John Rogerson & Co, St Peter's, Newcastle
John Rogerson had a shipbuilding yard at St Peter's in Newcastle.
He was also a ship owner and started the Tyne General Ferry Co in Newcastle in 1859.
In 1862/3 he agreed to sell 3 of his vessels to the Anglo-Danubian Steam Navigation & Colliery Company of which he was also a shareholder. Rogerson apparently used this transaction to also supply munitions to Circassia which was at the time being blockaded by the Russians. In the event, the whole transaction became a legal case in the British Court of Chancery and the following summary of the key facts has been kindly provided by David Asprey.
The Anglo-Danubian Steam Navigation & Colliery Company (ADSNCC) was formed in July 1862 to purchase concessions awarded in 1859 by the Serbian Government to Société Générale Franco-Serbe/General Finance Servian Navigation Co/Claude Bouillon & Cie, Marseille. The concessions were to develop a coal field at Dobra, near the Danube and to provide steam navigation on the river. The French company had built three vessels: PAPIN and BELLOT were on the Danube and CREUZOT had not yet been delivered and was at Lyon. It seems that the SGFS could not raise sufficient capital, hence their sale (including the three vessels) to British interests for GB£30,000. ADSNCC's authorised capital was GB£220,000. ADSNCC had primarily British shareholders, led by merchants Edmund Burke and John Kearns, though there were directors from Vienna and Pest. They clearly intended to acquire further vessels.
One of ADSNCC's shareholders was John Rogerson, a merchant based in London and Newcastle, where he also had a shipyard. He had owned the tug/passenger steamers CHESAPEAKE, LOUISE CRAWSHAY and HARRY CLASPER but sold them in 1862 to the Tyne General Ferry Co, of which he was the managing director.
He repurchased them and agreed to sell them to ADSNCC for £2,000, £5,500 and £7,500 respectively. The company were difficult about providing the necessary mortgages, so he transferred ownership of the CHESAPEAKE & LOUISE CRAWSHAY to a George Wraith, acting as trustee with formal title to the ships to be transferred only when the financial documentation was all in place - it never was.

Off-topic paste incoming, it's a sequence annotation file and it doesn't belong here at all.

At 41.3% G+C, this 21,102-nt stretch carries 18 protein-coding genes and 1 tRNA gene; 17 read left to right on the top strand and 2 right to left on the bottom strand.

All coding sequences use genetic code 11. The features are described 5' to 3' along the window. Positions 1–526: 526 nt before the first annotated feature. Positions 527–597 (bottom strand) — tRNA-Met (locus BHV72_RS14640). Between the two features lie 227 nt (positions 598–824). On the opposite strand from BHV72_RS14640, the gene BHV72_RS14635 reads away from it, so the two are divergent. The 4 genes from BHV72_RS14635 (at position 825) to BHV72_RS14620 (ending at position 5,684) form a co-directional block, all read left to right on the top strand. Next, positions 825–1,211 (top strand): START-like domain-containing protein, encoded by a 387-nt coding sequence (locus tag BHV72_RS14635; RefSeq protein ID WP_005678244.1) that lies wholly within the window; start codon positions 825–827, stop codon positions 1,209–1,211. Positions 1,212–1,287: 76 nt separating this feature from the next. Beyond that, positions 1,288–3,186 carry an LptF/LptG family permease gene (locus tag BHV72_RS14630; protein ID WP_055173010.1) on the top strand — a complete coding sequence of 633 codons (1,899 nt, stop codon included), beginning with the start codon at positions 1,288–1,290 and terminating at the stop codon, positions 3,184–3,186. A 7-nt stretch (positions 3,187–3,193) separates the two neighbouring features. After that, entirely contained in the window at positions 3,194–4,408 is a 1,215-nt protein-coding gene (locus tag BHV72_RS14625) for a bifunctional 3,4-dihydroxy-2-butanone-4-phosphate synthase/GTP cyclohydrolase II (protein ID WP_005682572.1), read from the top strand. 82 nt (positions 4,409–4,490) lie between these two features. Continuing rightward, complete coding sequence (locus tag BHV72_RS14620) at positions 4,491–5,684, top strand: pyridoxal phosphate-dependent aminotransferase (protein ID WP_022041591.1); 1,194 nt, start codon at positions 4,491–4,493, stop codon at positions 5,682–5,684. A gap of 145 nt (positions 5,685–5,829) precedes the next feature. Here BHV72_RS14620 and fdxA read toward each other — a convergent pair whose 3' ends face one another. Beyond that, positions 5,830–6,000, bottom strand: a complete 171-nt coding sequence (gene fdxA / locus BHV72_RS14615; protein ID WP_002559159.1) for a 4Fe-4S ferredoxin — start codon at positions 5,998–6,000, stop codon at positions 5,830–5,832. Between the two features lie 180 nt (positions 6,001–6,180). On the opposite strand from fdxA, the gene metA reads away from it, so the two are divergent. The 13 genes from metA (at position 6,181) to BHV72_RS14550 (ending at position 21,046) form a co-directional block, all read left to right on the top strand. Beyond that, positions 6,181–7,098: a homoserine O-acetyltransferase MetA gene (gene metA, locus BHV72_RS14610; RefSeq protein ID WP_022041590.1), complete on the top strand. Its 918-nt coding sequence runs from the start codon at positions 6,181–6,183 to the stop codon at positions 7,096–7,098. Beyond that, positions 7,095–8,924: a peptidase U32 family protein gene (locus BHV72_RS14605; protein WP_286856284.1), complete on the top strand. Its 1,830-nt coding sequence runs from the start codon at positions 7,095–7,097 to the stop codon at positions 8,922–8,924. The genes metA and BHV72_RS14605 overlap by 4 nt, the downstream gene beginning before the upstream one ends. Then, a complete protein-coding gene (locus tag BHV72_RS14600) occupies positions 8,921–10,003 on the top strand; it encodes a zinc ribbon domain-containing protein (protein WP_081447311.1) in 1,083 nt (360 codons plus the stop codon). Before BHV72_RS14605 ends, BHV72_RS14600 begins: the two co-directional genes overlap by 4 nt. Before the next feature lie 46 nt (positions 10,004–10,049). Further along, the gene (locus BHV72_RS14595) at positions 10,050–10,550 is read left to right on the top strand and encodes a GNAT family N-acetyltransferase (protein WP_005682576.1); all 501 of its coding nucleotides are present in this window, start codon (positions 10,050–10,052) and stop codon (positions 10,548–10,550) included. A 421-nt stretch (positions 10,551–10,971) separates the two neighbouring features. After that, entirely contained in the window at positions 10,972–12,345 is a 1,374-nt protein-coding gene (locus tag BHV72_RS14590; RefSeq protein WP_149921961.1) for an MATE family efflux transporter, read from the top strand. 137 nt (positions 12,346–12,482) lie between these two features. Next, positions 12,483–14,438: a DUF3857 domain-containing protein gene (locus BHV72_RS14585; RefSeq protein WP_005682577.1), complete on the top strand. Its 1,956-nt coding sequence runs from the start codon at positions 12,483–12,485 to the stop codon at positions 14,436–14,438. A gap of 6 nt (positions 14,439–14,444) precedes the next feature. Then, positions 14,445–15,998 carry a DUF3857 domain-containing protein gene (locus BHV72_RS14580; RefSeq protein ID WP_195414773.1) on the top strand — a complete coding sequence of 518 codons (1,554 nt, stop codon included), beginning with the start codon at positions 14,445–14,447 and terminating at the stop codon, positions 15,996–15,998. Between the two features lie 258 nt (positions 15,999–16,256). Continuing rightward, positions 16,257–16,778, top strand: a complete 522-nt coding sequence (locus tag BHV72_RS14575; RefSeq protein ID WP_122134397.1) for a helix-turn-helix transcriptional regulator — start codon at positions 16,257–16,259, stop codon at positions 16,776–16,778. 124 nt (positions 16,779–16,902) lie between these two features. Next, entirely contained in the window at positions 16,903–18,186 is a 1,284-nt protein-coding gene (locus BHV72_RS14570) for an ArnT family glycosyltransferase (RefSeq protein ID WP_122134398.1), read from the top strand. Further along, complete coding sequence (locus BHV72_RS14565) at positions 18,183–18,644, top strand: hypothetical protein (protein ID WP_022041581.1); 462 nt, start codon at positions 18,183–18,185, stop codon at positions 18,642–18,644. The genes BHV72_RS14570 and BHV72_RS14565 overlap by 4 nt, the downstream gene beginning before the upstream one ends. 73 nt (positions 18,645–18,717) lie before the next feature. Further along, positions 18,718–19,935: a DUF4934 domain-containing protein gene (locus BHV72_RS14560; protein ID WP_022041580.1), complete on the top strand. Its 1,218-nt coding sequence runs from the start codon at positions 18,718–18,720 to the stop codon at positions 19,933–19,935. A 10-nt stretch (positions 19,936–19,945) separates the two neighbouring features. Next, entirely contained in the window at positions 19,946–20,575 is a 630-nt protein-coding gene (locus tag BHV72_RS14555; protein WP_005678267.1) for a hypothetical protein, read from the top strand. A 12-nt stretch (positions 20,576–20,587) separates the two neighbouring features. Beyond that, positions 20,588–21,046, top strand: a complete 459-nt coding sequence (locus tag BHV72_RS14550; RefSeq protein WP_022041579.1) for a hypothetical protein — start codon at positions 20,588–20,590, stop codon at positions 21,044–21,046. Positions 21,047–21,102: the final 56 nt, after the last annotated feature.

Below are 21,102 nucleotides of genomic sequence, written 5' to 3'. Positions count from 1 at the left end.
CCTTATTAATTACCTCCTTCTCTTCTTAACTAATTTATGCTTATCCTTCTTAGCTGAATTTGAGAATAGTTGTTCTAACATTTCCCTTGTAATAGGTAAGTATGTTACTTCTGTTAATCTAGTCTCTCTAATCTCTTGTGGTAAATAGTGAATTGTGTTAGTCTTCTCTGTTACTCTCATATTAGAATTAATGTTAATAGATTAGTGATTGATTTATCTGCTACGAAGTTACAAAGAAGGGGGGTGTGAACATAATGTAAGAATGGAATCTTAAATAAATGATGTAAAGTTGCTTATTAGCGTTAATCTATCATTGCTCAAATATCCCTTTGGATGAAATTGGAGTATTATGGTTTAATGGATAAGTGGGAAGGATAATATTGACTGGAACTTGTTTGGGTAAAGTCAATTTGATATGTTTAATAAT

In arranging for the delivery of the first two ships to the Danube it was agreed that Rogerson would send out some unspecified cargo for the Black Sea on the CHESAPEAKE, and the LOUISE CRAWSHAY would carry some stores for the ADSNCC company that were needed on the Danube. the latter left the Tyne on 30/7/1863, arriving Constantinople 24/9 after coaling stops in Southampton, Falmouth, Corunna, Vigo, Lisbon, Gibraltar, Algiers, Tunis, Malta and Piraeaus (it seems that in both cases the cargo being carried meant that there was limited space available for bunkers).
The CHESAPEAKE had left earlier on about 17/6, and made similar calls for bunkers (though also apparently calling into London around 19/6, which might have been to do with the cargo), arriving in Constantinople 22/8. It is clear from the court statements, though Rogerson's testimony was guarded, that his cargo consisted of eight cases of munitions intended to be shipped to the port of Gelendjek/Gelendzhik in Circassia, which was then under blockade by the Russians. In court it was alleged that during her coaling stop in Malta she was repainted light blue, which would aid her blockade running. She sailed Constantinople on 31/8, mis-declaring her destination as Galatz. In the event, she did not run the blockade but delivered her cargo to Trebizond/Trabzon in Turkey and returned to Constantinople on 17/9 to await LOUISE CRAWSHAY before going up to the Danube.
In fact, ADSNCC never completed the purchase and they remained laid up in Constantinople and the HARRY CLASPER did not leave the UK. A year later CHESAPEAKE & LOUISE CRAWSHAY were auctioned in London on 29/9/1864 but found no buyer. They were subsequently sold at Constantinople via agent Heald Mathurin & Co for about GB£1,538, apparently to Italian buyers. It seems that ADSNCC was not a success, having difficulty with the Dobra mine as well as navigation problems on the Danube; they never took delivery of CREUZOT, which lingered on in Lyon and was eventually abandoned with unpaid taxes, but they did own another vessel KENILWORTH in 1865 (perhaps the American Civil War blockade runner?). ADSNCC was wound up in 1867.
The above details kindly provided by David Asprey
I have no other information about John Rogerson & Co as a shipbuilder.
The following is a list of tugs built by John Rogerson & Co: